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Travelling Heroes: Greeks and Their Myths in the Epic Age of Homer

3.69  ·  Rating details ·  212 ratings  ·  36 reviews

This remarkable and daringly original book proposes a new way of thinking about the Greeks and their myths in the age of the great Homeric hymns. It combines a lifetime's familiarity with Greek literature and history with the latest archeological discoveries and the author's own journeys to the main sites in the story to describe how particular Greeks of the eighth century

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Hardcover, 513 pages
Published September 4th 2008 by Allen Lane (first published April 7th 1999)
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Average rating 3.69  · 
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Cari
Jun 16, 2014 rated it did not like it  ·  review of another edition
Not only did I find Travelling Heroes incredibly dry and yes, occasionally boring, I also felt a bit misled by the description on the back and even the title. At first I thought that misstep was just me and maybe I got confused, but several other reviewers here mentioned the same thing, meaning it's clearly an issue and making me feel a lot better about slapping a rating on this one. References to Homer's epic works are scattered here and there among the pottery shards, but mostly this is about ...more
Daniel Chaikin
66. Travelling Heroes : In the Epic Age of Homer by Robin Lane Fox
published: 2008
format: 419 page paperback (plus 80 page bibliography/index)
acquired: July from Half Price Books
read: Oct 20 - Nov 5
rating: 2½

The cover blurb says, "Multilayered and beautifully written..." Don't be fooled by that nonsense, Fox's text is so dense that it's barely readable. As he sees it, he's really trying to do something new and dynamic with this book, combining as much archeological evidence as he can find and wi
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Michael
Nov 02, 2009 rated it liked it
Shelves: nonfiction-read
The author begins with a simile from the Iliad (2.780-85) in which Homer compares the sound of advancing Greek troops to the sound of the earth beneath the "anger of Zeus who delights in thunder, whenever he lashes the ground around Typhoeus in Arima, where they say is Typhoeus' bed . . ." He then takes the reader on a tour of the eighth-century world of Greek "travelling heroes," during which he solves the Homeric reference with which he began by identifying Arima. Along the way, he teaches the ...more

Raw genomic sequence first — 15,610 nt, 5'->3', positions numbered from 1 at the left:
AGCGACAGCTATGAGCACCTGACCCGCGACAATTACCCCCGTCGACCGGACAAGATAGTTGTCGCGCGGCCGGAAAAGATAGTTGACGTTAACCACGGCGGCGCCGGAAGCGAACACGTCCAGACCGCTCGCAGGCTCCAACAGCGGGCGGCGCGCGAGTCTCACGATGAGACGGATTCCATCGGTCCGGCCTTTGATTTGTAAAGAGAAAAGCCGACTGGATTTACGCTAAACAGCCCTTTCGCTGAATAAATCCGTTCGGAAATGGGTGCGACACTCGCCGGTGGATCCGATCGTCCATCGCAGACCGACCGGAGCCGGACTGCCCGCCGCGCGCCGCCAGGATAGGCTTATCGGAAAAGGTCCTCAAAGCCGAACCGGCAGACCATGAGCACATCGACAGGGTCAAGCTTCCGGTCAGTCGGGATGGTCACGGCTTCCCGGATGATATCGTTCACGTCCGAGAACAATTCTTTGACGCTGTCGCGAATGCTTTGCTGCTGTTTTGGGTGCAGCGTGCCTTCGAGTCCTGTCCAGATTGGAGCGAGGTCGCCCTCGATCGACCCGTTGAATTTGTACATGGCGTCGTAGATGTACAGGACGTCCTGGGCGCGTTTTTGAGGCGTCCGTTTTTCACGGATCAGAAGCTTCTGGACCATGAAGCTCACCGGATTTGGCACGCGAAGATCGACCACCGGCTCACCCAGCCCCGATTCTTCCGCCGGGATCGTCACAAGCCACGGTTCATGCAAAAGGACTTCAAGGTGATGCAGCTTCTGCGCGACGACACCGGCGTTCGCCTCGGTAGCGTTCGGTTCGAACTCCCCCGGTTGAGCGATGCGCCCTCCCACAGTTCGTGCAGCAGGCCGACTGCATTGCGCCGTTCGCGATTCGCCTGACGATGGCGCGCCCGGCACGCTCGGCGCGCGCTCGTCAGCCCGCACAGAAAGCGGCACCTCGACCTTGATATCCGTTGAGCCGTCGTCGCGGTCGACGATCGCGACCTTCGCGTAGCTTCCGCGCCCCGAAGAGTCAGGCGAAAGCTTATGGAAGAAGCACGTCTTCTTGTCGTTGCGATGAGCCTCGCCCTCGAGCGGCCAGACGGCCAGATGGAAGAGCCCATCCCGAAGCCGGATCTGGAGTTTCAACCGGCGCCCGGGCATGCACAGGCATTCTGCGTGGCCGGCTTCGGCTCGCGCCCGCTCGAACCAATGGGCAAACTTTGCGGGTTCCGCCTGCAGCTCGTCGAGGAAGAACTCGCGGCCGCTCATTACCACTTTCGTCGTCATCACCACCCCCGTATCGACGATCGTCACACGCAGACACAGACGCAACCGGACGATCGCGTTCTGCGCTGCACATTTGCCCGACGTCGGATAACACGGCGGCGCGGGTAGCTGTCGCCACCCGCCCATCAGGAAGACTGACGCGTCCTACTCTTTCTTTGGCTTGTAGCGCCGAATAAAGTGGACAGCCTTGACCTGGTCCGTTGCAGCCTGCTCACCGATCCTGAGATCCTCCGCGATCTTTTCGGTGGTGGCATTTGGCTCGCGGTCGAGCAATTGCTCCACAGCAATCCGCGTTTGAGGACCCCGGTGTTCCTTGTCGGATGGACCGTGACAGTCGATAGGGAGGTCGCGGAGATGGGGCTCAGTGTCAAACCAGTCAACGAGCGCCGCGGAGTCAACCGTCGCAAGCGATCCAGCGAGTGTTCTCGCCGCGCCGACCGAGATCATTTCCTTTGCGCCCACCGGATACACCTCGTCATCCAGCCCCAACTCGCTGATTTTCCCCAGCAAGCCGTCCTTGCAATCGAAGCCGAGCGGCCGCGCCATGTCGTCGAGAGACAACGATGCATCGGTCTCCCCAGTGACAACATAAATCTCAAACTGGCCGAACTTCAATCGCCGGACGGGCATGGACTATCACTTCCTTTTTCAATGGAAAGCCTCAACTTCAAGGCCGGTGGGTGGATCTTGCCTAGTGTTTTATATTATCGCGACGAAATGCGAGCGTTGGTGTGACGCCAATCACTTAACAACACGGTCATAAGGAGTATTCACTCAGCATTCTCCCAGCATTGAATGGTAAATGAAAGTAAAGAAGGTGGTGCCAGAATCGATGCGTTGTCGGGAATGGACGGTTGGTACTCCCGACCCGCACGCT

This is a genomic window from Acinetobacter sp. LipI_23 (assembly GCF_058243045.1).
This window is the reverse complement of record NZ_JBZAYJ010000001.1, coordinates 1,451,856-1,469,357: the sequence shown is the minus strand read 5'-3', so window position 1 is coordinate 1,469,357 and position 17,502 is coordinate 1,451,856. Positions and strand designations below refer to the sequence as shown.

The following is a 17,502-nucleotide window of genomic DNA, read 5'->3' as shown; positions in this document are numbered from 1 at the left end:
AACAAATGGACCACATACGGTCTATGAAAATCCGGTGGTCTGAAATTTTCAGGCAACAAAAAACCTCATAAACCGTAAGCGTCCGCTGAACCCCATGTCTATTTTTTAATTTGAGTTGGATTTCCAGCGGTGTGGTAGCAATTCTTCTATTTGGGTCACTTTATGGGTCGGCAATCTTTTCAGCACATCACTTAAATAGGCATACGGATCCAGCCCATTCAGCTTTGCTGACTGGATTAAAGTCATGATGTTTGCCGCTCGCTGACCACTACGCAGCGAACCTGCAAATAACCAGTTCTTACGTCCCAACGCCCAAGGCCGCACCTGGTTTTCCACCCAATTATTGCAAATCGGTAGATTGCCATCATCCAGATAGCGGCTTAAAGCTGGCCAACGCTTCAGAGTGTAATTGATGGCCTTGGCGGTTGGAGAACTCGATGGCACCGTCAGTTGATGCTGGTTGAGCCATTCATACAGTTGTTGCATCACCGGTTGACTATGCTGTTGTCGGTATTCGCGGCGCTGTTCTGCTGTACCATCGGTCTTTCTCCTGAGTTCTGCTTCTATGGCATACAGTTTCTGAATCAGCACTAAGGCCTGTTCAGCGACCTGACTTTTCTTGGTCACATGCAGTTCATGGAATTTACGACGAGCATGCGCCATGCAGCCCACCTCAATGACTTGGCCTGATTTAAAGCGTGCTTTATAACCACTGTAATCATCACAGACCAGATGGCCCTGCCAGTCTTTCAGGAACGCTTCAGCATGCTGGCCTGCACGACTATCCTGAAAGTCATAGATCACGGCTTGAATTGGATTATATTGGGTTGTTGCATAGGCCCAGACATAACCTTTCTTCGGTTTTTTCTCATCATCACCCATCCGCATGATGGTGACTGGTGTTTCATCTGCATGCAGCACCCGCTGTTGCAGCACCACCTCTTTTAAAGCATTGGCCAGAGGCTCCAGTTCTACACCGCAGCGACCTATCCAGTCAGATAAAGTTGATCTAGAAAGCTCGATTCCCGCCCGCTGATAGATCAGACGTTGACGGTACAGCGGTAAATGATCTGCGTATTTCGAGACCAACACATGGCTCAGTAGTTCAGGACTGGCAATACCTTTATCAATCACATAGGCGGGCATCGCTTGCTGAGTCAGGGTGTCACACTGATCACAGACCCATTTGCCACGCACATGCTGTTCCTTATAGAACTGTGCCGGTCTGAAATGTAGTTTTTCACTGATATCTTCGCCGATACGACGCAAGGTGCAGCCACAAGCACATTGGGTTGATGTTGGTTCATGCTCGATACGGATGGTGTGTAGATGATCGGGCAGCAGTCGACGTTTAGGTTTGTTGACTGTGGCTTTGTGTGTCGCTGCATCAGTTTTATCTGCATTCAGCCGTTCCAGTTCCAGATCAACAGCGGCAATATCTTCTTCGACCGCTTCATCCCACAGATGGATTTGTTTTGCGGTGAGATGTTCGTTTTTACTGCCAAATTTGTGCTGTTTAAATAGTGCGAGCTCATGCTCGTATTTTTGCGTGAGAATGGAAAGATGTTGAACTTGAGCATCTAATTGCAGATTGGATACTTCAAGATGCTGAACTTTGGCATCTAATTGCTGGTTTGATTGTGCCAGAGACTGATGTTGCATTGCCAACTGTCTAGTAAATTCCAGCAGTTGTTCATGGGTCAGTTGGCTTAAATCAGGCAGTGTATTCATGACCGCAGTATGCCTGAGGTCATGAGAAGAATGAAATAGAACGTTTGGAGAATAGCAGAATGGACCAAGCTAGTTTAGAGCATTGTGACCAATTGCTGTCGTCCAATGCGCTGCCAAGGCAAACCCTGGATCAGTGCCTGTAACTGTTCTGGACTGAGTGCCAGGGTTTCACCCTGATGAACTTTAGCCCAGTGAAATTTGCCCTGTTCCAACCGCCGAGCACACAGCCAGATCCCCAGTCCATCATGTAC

Jonathan
Sep 11, 2013 rated it it was amazing  ·  review of another edition
I read this as a commentary to Homer and Hesiod, but it is so much more than that.

Fox has an interesting thesis that he presents in an engaging manner.

This is not a simple read. It is not a book to be skimmed. I found myself having to re-read passages, not from clumsy authorship, but because the threads are tightly knitted and require one to really mull them over.

The mix of anecdote, the consideration of the topic from multiple angles, make this a worthy read.

Among the more valuable points made
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Ryan
Jun 11, 2013 rated it it was ok  ·  review of another edition
Stunningly erudite and well researched - including 90 pages of small-type notes and bibliography for 360 pages of text - this is a dense and scholarly work masquerading as a book for the general reader. I do not often feel stupid and overwhelmed when reading history, but I occasionally did with this book. It's written in a casually fluent sort of tone that only an Oxford don could pull off. Because the subject matter is mostly the 8th century BC, and it relies mostly on (by necessity) spotty and ...more
Andy
Dec 18, 2009 rated it liked it  ·  review of another edition
Shelves: history
This review has been hidden because it contains spoilers. To view it, click here.
Cristobo De
Apr 28, 2012 rated it really liked it
Why only four stars out of five? Well, It is a hard read. Robin Lane Fox is really an accomplished scholar and he has a bad time trying to convey all his knowledge to us, laypeople. However, if you keep reading the reward is worth the effort.
It is amazing how far archeology has reached. This book actually manages to track and explain in detail the first migrations out of Greece after the dark centuries, some 2700 years ago, then explore the links between Greek, Anatolian and Middle Eastern myth
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Stephen Simpson
Jul 01, 2019 rated it did not like it
Dense, dull, and not remotely close to what the back cover suggested.
Martin Glen
Nov 17, 2008 rated it really liked it
Just started this, after reading the author's history of Classical Greece and Rome (The Classical World: From Homer to Hadrian). The premise of the book is that the Greek Mediterranean diaspora in the early years of the first millenium BC created a unique medium for the development of the rich cultural legacy that followed. The problem with this eminently sensible idea is that the only non-archaeological evidence still around is either secondary or extremely fragmented. Still, this is Fox's driv ...more